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We’re back!
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(August 10, 2009) As promised, we have returned to the scene after our week in sundry far-flung locations, experiencing the various joys known as family vacations. It appears that the precious metals performed pretty well without us.
Silver, for instance, in the $14.60 neighborhood is now up more than two bucks over its early-July low, and gold has now gained about 5% from the $908 level it touched down at on July 13th. I guess a surging equities market is doing neither metal any harm. Or, more accurately, the news is that the economy is not doing any better exactly, but does seems to be deteriorating less rapidly. So stocks and commodities are going up.

Hmmm...

Is this what we’re reduced to calling good news: the handbasket that we're in is still moving towards its ultimate destination, but it is not currently picking up any speed? Pretty thin gruel, or possibly damning with faint praise, you might say, Anyway, it’s an improvement over the silly ‘green shoots’ analogy that we heard back in the spring, a figure of speech and evidence of collective hallucination that thankfully has since been taken out back and …disposed of.

Platinum, we notice, is now up some $160 since early July. The noble gray metal, the largest use for which is catalytic converters for autos and trucks, is no doubt stimulated itself by the idea that the “Cash for Clunkers” program will stir up demand as new cars are sold off the lots of once-abandoned auto dealerships.

Of course, each towed-in clunker taken in trade contains a like amount of platinum that will be recycled and returned to the market, thus canceling any net platinum demand. And “Cash for Clunkers” adds one other weighty piece to our abovementioned handcart: most auto purchases are financed, which means the program will actually leave the indebted US consumer in worse shape than before. But as long as the monthly payments are made on time, he or she will get to drive a shinier, newer car than the clunker previously owned.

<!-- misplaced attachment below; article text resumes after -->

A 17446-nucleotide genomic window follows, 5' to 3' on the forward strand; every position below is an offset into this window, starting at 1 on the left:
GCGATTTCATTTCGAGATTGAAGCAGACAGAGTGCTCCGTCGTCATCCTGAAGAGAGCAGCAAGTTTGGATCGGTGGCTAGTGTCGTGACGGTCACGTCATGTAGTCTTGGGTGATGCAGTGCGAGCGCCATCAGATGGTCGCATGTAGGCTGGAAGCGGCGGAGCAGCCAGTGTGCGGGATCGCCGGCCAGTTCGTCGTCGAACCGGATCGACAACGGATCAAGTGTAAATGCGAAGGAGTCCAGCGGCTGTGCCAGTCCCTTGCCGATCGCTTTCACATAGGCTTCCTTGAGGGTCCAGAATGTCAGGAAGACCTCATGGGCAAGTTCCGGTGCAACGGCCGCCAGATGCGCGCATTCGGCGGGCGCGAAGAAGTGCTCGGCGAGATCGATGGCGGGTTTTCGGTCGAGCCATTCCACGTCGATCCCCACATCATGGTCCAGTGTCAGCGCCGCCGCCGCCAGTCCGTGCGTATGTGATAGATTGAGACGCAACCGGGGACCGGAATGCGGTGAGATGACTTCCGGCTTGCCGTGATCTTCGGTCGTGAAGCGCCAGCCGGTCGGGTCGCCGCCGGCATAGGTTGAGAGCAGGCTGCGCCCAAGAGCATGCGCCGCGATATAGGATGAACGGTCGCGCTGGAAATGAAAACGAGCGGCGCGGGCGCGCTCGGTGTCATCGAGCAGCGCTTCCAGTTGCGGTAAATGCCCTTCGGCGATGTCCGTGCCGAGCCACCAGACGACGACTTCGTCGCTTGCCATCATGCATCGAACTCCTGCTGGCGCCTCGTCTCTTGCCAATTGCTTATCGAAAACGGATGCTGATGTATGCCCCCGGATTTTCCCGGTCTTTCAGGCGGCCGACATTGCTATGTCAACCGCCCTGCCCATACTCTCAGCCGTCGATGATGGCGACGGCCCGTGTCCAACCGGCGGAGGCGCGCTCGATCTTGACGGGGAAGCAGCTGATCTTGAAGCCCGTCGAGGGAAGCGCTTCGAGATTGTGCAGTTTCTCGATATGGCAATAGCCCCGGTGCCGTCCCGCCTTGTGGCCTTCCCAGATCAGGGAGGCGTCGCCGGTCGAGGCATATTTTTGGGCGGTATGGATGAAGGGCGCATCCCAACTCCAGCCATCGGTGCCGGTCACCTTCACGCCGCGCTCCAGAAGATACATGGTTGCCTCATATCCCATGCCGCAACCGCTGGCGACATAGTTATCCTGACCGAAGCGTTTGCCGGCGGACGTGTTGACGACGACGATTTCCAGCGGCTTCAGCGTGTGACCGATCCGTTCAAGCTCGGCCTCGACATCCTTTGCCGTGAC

Ain’t stimulus grand?

Palladium, the other grey metal, topped out last Wednesday at $277 per troy ounce, giving it a nice round gain of 50% since the start of this year. Outside of jewelry and catalytic converters, the uses of palladium are diverse and a bit mysterious to most of us. But it seems that every time you turn around, you read about some new technology on the drawing boards that depends on palladium’s unique properties.

Gold prices were boosted this past week, partially on news that European countries who are signatories to the Central Bank Gold Agreement agreed to lower their collective gold sales limit from 500 tonnes per year to 400 tonnes, for the term of the next five years. During this period, they also agreed to ‘accommodate’ any sales by the International Monetary Fund should it decide to dispose of some of its holdings.

Potential sales of gold by the IMF have, over the past few years, repeatedly been cited by gold bears as negatives for the gold markets, often on no evidence of that possibility whatever. This latest version of the CBGA essentially neutralizes that threat through 2014 by promising that central bank gold sales will be proportionally limited should the IMF decide to reduce its gold holdings.

Agreements are all well and good, but the fact is that most central banks abandoned their propensity to sell gold earlier this decade, and for the past two years sales have been well under the agreed-upon ceilings. Furthermore, world markets absorb some 2400 tonnes of newly mined gold each year. So under the new agreement, the 400 tonnes that central banks may cumulatively sell annually is not much more than the amount mined worldwide in seven weeks time.

Investment demand for physical gold has surged in the past twelve months, gobbling up both newly-mined metal and the record amounts coming from gold recycling. Consider some numbers: world mines produce some 600 tonnes of gold every quarter. In addition, in the first quarter of 2009, refining of scrap gold jewelry came to a record amount of over 500 tonnes of pure gold, bringing the total for the first three months of 2009 to some 1100 tonnes of gold brought to market.

Did this record influx of bullion swamp the gold market? Quite the opposite, as prices rose in first quarter 2009 from $874 to $916.

This trend continued in the second quarter of 2009: gold recovery from scrap yielded approximately 360 tonnes by industry estimates, yet worldwide demand absorbed that amount plus the 600 tonnes of mine production, with prices rising (albeit slightly) for the quarter.

The demand for physical gold bullion as an investment, an insurance policy, and an old fashioned store of value has surged over the past year or so, outstripping mining production, record scrap recycling, and substantial but shrinking sales by central banks.

In short, a lot of people and institutions are buying gold. Its price has been more stable over the past two years than any other marked-to-market item we can think of. And increasingly it is regaining its place as the currency that it always has been.


 

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